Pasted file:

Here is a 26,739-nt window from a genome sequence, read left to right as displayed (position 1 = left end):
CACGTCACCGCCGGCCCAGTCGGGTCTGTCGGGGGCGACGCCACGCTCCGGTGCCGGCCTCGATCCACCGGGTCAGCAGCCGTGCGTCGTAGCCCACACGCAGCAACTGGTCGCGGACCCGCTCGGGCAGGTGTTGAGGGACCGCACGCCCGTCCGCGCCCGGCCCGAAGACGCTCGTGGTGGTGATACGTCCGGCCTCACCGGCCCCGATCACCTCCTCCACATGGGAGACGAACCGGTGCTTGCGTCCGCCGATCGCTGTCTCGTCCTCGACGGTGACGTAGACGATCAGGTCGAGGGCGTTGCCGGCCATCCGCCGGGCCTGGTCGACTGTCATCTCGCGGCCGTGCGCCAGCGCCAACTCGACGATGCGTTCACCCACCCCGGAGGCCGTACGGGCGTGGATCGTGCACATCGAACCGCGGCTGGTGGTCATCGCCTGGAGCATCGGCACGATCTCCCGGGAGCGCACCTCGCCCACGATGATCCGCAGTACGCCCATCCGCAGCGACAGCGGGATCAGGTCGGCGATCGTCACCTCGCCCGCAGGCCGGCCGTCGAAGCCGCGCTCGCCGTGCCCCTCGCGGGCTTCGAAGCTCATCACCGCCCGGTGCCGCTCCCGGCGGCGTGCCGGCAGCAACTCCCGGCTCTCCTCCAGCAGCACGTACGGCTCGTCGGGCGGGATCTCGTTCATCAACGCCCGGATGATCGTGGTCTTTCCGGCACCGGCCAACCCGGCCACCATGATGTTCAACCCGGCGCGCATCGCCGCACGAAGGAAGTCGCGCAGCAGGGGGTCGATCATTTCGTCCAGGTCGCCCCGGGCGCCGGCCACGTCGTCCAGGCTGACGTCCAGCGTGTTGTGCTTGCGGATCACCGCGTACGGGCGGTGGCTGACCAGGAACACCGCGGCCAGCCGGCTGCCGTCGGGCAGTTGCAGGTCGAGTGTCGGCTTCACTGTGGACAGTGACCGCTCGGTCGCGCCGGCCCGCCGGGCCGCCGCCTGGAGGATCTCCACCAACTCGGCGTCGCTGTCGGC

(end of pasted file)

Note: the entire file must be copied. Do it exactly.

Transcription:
Here is a 26,739-nt window from a genome sequence, read left to right as displayed (position 1 = left end):
CACGTCACCGCCGGCCCAGTCGGGTCTGTCGGGGGCGACGCCACGCTCCGGTGCCGGCCTCGATCCACCGGGTCAGCAGCCGTGCGTCGTAGCCCACACGCAGCAACTGGTCGCGGACCCGCTCGGGCAGGTGTTGAGGGACCGCACGCCCGTCCGCGCCCGGCCCGAAGACGCTCGTGGTGGTGATACGTCCGGCCTCACCGGCCCCGATCACCTCCTCCACATGGGAGACGAACCGGTGCTTGCGTCCGCCGATCGCTGTCTCGTCCTCGACGGTGACGTAGACGATCAGGTCGAGGGCGTTGCCGGCCATCCGCCGGGCCTGGTCGACTGTCATCTCGCGGCCGTGCGCCAGCGCCAACTCGACGATGCGTTCACCCACCCCGGAGGCCGTACGGGCGTGGATCGTGCACATCGAACCGCGGCTGGTGGTCATCGCCTGGAGCATCGGCACGATCTCCCGGGAGCGCACCTCGCCCACGATGATCCGCAGTACGCCCATCCGCAGCGACAGCGGGATCAGGTCGGCGATCGTCACCTCGCCCGCAGGCCGGCCGTCGAAGCCGCGCTCGCCGTGCCCCTCGCGGGCTTCGAAGCTCATCACCGCCCGGTGCCGCTCCCGGCGGCGTGCCGGCAGCAACTCCCGGCTCTCCTCCAGCAGCACGTACGGCTCGTCGGGCGGGATCTCGTTCATCAACGCCCGGATGATCGTGGTCTTTCCGGCACCGGCCAACCCGGCCACCATGATGTTCAACCCGGCGCGCATCGCCGCACGAAGGAAGTCGCGCAGCAGGGGGTCGATCATTTCGTCCAGGTCGCCCCGGGCGCCGGCCACGTCGTCCAGGCTGACGTCCAGCGTGTTGTGCTTGCGGATCACCGCGTACGGGCGGTGGCTGACCAGGAACACCGCGGCCAGCCGGCTGCCGTCGGGCAGTTGCAGGTCGAGTGTCGGCTTCACTGTGGACAGTGACCGCTCGGTCGCGCCGGCCCGCCGGGCCGCCGCCTGGAGGATCTCCACCAACTCGGCGTCGCTGTCGGC